The term "knowledge work" was coined by management consultant Peter Drucker, who forecast in 1973 that, within two decades, it would become impossible to maintain a middle class lifestyle by working with one’s hands. Drucker’s prescient comment signaled that the world we knew was changing. He called the new work that would be required to enter the middle class "knowledge work" and the people who performed it "knowledge workers."
In the last decade of the 20th Century and first decade of the 21st, we have seen Drucker's prediction come true. Today, all desirable jobs in industrialized economies – and increasingly in developing economies as well – require a higher component of knowledge than they did in the past. It is by applying knowledge and specialized skills that employees add enough value to what they do to justify the cost of employing them. In the future, any employee whose "value-added" does not exceed his or her salary cost can expect to be replaced, sooner or later, by software or hardware. A continuous improvement in an evolving range of skills is the only route to personal prosperity.
What Communities Can Do
Intelligent Communities exhibit the determination and demonstrated ability to develop a workforce qualified to perform knowledge work from the factory floor to the research lab, and from the construction site to the call center or corporate headquarters.
What are the tools available to a community to do this work?
It is generally accepted that the opportunity to create healthy and productive citizens begins in infancy and continues throughout our lives, ranging from pre-school programs to secondary school, technical colleges to graduate schools.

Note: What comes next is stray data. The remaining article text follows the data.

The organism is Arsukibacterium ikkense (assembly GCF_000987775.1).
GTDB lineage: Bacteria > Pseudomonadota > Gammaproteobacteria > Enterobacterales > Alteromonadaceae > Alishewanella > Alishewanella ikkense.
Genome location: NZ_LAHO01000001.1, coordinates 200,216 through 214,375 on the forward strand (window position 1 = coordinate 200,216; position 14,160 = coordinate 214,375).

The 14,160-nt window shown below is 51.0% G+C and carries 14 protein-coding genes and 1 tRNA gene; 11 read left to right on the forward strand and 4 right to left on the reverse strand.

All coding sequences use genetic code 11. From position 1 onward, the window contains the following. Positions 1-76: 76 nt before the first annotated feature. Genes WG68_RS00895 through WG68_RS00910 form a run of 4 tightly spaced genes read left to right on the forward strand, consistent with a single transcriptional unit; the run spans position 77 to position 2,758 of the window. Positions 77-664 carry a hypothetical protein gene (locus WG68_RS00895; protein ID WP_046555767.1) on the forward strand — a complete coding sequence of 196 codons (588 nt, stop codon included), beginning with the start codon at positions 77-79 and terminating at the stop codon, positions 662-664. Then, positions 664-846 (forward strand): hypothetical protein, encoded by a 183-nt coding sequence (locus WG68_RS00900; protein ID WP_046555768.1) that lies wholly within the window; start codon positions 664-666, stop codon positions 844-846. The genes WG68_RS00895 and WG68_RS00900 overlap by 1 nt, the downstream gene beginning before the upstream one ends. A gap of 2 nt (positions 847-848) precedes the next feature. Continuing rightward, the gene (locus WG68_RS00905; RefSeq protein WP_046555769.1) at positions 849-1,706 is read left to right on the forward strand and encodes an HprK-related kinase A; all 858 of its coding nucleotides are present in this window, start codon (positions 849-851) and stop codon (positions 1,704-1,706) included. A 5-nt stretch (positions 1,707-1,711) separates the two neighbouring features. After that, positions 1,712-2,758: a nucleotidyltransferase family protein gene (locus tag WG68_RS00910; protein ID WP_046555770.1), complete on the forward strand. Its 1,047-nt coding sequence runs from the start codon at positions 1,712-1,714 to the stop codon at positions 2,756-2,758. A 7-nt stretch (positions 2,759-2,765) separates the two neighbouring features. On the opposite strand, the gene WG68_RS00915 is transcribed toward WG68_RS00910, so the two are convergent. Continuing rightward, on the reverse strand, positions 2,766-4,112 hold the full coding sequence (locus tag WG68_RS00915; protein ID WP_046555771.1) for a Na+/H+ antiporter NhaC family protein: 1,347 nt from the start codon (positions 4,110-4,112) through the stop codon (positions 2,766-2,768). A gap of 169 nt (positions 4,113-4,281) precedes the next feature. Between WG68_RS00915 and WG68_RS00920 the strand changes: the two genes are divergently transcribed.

Local governments control only some of these assets, so it must seek opportunities to collaborate with many levels of government, business and institutions. It may have to work with partners outside the region as well and provide them with motivation to bring educational assets - from enrichment programs to satellite campuses - into the community.
The final piece of the puzzle is the "last mile" from graduation into employment. In Intelligent Communities, local government works closely with schools and employers to give students first-hand experience of career opportunities and develop specialized courses to prepare students for careers in the community's leading and emerging industries. The more that educational institutions extend their ambitions into employers - and that employers open themselves up to educators - the more prosperous the community will be.
Creating a Culture for Knowledge Work
Growing your own knowledge workers is one part of the task. Keeping them and attracting more is another. In general, knowledge workers seek a good quality of life and believe they should be able to afford it. Because they have skills, they are also willing to move in search of it. Intelligent Communities invest in physical and digital (e.g. e-government) assets that enhance their quality of life and provide ease and convenience to citizens and businesses in their dealings with government. Wise investment and smart deployment of these programs can make even small and remote communities highly competitive in the global battle for talent.